Does cracking your knuckles lead to arthritis?

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Offline turnipsock

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Does cracking your knuckles lead to arthritis?
« on: 17/06/2008 13:01:44 »
Does cracking your knuckles lead to arthritis?

I can crack all the joints in my hand except one, its a good party trick as I ask somebody to pick a joint and then I crack it, but I often get told that I will get arthritis, is this true?

The only joint I can't crack is the metacarpophalangeal joint in my thumbs, but I can do this...

« Last Edit: 17/06/2008 14:07:42 by chris »
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Re: Does cracking your knuckles lead to arthritis?
« Reply #1 on: 17/06/2008 13:10:40 »
Nice you moisturise? ;-)

Bud rang in to ask, "What happens when you crack your joints, and is it bad for you?"

Some scientists wanted to learn more about knuckle cracking, so they actually stuck a sensitive microphone onto a finger. They found that there wasn't just one single sound when you cracked a finger joint - there were actually two separate sounds. The joint space is the space between the bones. There is a liquid in this space, and there are ligaments on each side, holding the bones together. As you pull on the joint, you first drop the pressure in the joint space - and the ligaments get sucked in. Once this pressure gets low enough, a bubble pops into existence - making a popping sound, which is the first of the two sounds.

Now this bubble has a certain size - on average, about 15% of the now-bigger joint space. Because the joint space suddenly has a bubble in it, the liquid, just as suddenly, pushes on the ligaments - snapping them back to their original position. This snapping back of the ligaments is the second sound.

The energy set loose inside the joint is only about 7% of what you need to damage the cartilage. But if you crack your knuckles often enough, you can end up with swollen ligaments.

Another study looked at 300 people who had been cracking knuckle joints for 35 years. They had slightly swollen joints (which is no big deal). But the real surprise was that their hands were weaker - their grip strength was one quarter as strong as it should been!

So cracking your knuckles won't bother you in the short term, but 35 years from now, you might not be able to open a jar of Vegemite!

more on knuckles...

Jearl Walker, The Flying Circus of Physics, by Jearl Walker, ISBN 0-471-02984-x, 1975, p. 226. Jorge Castellanos & David Axelrod, 'Effect of habitual knuckle cracking on hand function', Annals of Rheumatic Diseases, Vol. 49, 1990, pp. 308-309.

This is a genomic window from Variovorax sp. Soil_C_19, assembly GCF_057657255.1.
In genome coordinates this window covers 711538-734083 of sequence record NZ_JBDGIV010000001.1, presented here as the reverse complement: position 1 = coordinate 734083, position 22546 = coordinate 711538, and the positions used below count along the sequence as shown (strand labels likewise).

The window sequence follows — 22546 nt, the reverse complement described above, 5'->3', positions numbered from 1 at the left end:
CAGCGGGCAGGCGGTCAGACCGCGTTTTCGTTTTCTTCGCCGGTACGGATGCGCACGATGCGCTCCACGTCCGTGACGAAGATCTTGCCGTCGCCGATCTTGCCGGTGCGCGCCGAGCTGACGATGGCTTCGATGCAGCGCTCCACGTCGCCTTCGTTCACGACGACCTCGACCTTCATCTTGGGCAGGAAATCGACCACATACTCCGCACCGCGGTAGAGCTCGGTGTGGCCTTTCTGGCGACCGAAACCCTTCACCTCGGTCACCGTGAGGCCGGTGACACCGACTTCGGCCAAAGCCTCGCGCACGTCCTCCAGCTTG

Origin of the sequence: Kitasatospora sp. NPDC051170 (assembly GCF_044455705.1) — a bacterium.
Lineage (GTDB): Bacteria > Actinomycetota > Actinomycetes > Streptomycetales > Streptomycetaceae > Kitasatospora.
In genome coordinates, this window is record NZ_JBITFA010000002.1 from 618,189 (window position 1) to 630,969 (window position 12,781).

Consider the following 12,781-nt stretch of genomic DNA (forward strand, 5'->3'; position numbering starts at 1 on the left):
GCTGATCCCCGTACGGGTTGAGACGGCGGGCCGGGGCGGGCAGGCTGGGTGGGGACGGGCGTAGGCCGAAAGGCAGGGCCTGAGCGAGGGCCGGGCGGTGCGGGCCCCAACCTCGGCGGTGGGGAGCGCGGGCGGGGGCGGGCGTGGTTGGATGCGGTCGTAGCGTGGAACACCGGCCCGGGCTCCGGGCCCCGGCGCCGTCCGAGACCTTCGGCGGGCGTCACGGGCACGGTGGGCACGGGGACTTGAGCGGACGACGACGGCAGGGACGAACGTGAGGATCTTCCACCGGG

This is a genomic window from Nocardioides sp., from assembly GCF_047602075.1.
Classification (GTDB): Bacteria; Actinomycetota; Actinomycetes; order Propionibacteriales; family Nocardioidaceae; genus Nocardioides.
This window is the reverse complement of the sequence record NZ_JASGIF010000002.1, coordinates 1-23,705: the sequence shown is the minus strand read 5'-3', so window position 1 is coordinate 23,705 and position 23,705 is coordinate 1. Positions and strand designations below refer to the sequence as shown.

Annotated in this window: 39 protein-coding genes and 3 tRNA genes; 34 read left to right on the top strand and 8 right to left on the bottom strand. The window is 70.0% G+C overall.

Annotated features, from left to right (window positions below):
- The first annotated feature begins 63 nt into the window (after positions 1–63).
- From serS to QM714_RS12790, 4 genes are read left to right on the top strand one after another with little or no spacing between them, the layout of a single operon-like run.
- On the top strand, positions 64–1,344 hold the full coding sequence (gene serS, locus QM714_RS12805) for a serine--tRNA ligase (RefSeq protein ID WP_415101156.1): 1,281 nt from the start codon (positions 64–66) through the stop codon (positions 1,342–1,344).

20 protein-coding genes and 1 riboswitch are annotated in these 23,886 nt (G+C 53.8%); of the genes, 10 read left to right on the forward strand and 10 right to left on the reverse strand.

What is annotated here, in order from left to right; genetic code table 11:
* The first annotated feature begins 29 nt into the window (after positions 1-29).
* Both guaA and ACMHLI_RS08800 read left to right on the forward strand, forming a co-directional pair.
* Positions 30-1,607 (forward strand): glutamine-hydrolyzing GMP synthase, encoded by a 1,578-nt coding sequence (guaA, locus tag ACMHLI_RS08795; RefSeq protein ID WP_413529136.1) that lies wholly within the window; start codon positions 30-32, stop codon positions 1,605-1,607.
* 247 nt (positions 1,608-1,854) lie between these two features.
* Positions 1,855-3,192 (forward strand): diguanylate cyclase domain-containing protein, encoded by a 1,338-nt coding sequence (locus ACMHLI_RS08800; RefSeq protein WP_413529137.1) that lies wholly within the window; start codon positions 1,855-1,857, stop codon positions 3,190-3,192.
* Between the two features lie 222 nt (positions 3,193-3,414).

Sam W. Wiesel, M.D. etal, 'Occipitoatlantal Hypermobility', Spine, Vol. 4, May/June 1979, pp. 187-189.

John F. Rothrock, M.D., 'Vertebral artery occlusion and stroke from cervical self-manipulation', Neurology, October 1991, p. 1696. Raymond Brodeur, D.C., Ph.D., 'The Audible Release Associated with Joint Manipulation', Journal of Manipulative and Physiological Therapeutics, Vol. 18, No. 3, March/April, 1995, pp. 155-164.

Karl S. Kruszelnicki Pty Ltd 2003.


Offline OldDragon

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Does cracking your knuckles lead to arthritis?
« Reply #2 on: 17/06/2008 15:21:47 »
Interesting... I usually sound like a bowl of rice crispies when I do my first lot of stretching exercises of a day, and from my jaw right down to some on the bones in my feet. The oudest cracks seem to come from my neck, elbows, shoulders and ankles, but if I rest my hand over a knee joint and flex that under it, although I cannot hear it, I can certainly feel it creaking and grating!

Alas, I am a worn out wreck! lol
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Offline Bored chemist

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Does cracking your knuckles lead to arthritis?
« Reply #3 on: 17/06/2008 19:10:37 »
Well, There's this story "Regardless of the theories, there is little evidence that knuckle cracking causes arthritis: a survey of knuckle crackers showed no more incidence of arthritis than non-knuckle crackers.

One American doctor went so far as to crack the knuckles on just one hand for 50 years to see if there was a difference between that hand and the other - there wasn't."

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Offline Madidus_Scientia

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Does cracking your knuckles lead to arthritis?
« Reply #4 on: 18/06/2008 13:47:45 »
Were factors other than grip strength tested though? For example what if the muscle near the joints became more flexible, although weaker? You will get differences in the type of muscle tissue depending on their use, like a weightlifter will have strong, but short-term burst type of muscle, where a rower will have long term endurance muscle but would have a lot of trouble lifting heavy weights.